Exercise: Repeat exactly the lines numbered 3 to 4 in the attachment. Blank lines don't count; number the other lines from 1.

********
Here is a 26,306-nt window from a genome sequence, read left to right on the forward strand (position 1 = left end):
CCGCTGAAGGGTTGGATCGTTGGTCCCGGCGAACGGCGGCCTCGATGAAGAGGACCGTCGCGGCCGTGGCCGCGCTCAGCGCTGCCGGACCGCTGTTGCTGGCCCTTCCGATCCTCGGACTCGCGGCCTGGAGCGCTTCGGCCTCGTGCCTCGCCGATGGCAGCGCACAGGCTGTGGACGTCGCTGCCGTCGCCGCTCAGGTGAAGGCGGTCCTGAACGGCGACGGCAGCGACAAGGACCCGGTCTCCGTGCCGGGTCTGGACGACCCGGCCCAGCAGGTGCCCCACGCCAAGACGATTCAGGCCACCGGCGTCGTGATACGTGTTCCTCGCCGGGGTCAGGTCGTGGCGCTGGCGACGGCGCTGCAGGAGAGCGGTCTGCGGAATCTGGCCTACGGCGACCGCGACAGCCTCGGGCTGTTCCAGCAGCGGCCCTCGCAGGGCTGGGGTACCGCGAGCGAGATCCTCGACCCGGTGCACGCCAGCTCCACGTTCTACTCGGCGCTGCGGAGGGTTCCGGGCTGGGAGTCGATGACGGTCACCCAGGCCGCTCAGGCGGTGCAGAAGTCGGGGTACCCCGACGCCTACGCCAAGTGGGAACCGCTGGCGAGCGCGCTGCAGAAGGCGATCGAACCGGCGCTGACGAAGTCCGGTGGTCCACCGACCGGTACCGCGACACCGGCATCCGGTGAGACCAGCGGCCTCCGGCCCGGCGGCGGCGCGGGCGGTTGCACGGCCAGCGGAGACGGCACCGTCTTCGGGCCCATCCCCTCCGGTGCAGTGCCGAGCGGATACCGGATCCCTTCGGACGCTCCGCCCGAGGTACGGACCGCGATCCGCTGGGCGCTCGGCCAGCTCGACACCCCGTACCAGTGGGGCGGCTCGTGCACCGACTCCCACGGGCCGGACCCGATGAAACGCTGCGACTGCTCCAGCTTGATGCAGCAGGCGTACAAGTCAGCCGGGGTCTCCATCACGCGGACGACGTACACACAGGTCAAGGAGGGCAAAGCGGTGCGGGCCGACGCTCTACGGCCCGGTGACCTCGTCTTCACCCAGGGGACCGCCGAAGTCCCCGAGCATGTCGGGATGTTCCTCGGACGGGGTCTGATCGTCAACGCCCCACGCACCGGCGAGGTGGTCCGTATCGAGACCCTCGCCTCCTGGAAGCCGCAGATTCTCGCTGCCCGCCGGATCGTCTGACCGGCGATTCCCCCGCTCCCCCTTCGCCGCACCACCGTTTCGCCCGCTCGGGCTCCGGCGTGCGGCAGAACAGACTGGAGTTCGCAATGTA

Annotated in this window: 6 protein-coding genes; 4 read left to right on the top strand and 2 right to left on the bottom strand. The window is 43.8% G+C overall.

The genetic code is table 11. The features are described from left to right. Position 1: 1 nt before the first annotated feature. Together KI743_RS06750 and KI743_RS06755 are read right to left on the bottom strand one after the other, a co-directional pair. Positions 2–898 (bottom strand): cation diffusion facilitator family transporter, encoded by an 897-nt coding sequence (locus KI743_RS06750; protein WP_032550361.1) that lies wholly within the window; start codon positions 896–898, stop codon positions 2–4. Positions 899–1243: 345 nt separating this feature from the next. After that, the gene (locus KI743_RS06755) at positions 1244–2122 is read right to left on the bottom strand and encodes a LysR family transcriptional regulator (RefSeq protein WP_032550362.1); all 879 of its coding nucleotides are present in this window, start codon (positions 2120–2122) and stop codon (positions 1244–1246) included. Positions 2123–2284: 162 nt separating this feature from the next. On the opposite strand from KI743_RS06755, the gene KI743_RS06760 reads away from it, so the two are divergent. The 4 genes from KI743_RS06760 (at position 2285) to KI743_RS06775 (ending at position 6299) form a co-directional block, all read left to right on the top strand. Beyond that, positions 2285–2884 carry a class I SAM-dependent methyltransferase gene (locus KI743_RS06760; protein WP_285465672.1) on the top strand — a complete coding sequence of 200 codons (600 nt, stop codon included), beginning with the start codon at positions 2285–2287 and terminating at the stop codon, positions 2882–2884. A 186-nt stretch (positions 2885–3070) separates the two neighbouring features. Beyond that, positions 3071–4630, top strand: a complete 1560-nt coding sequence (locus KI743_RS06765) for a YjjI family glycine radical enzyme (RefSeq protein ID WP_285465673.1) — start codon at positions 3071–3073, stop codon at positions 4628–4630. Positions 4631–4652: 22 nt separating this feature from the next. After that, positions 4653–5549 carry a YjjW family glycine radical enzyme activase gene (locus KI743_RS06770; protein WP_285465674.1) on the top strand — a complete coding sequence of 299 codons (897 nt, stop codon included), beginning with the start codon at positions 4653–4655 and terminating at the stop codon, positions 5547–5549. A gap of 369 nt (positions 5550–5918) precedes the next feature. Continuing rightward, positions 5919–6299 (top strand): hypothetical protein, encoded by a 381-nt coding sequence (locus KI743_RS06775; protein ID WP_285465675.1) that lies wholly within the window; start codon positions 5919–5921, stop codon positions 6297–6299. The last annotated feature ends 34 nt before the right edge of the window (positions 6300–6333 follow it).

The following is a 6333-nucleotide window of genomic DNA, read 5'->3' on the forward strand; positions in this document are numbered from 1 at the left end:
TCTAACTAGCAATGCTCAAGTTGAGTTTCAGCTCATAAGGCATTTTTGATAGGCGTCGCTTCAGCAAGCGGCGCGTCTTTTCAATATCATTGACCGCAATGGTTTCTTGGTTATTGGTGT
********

Annotated in this window: 6 protein-coding genes; 4 read left to right on the top strand and 2 right to left on the bottom strand. The window is 43.8% G+C overall.

The genetic code is table 11. The features are described from left to right. Position 1: 1 nt before the first annotated feature. Together KI743_RS06750 and KI743_RS06755 are read right to left on the bottom strand one after the other, a co-directional pair. Positions 2–898 (bottom strand): cation diffusion facilitator family transporter, encoded by an 897-nt coding sequence (locus KI743_RS06750; protein WP_032550361.1) that lies wholly within the window; start codon positions 896–898, stop codon positions 2–4. Positions 899–1243: 345 nt separating this feature from the next. After that, the gene (locus KI743_RS06755) at positions 1244–2122 is read right to left on the bottom strand and encodes a LysR family transcriptional regulator (RefSeq protein WP_032550362.1); all 879 of its coding nucleotides are present in this window, start codon (positions 2120–2122) and stop codon (positions 1244–1246) included. Positions 2123–2284: 162 nt separating this feature from the next. On the opposite strand from KI743_RS06755, the gene KI743_RS06760 reads away from it, so the two are divergent. The 4 genes from KI743_RS06760 (at position 2285) to KI743_RS06775 (ending at position 6299) form a co-directional block, all read left to right on the top strand. Beyond that, positions 2285–2884 carry a class I SAM-dependent methyltransferase gene (locus KI743_RS06760; protein WP_285465672.1) on the top strand — a complete coding sequence of 200 codons (600 nt, stop codon included), beginning with the start codon at positions 2285–2287 and terminating at the stop codon, positions 2882–2884. A 186-nt stretch (positions 2885–3070) separates the two neighbouring features. Beyond that, positions 3071–4630, top strand: a complete 1560-nt coding sequence (locus KI743_RS06765) for a YjjI family glycine radical enzyme (RefSeq protein ID WP_285465673.1) — start codon at positions 3071–3073, stop codon at positions 4628–4630. Positions 4631–4652: 22 nt separating this feature from the next. After that, positions 4653–5549 carry a YjjW family glycine radical enzyme activase gene (locus KI743_RS06770; protein WP_285465674.1) on the top strand — a complete coding sequence of 299 codons (897 nt, stop codon included), beginning with the start codon at positions 4653–4655 and terminating at the stop codon, positions 5547–5549. A gap of 369 nt (positions 5550–5918) precedes the next feature. Continuing rightward, positions 5919–6299 (top strand): hypothetical protein, encoded by a 381-nt coding sequence (locus KI743_RS06775; protein ID WP_285465675.1) that lies wholly within the window; start codon positions 5919–5921, stop codon positions 6297–6299. The last annotated feature ends 34 nt before the right edge of the window (positions 6300–6333 follow it).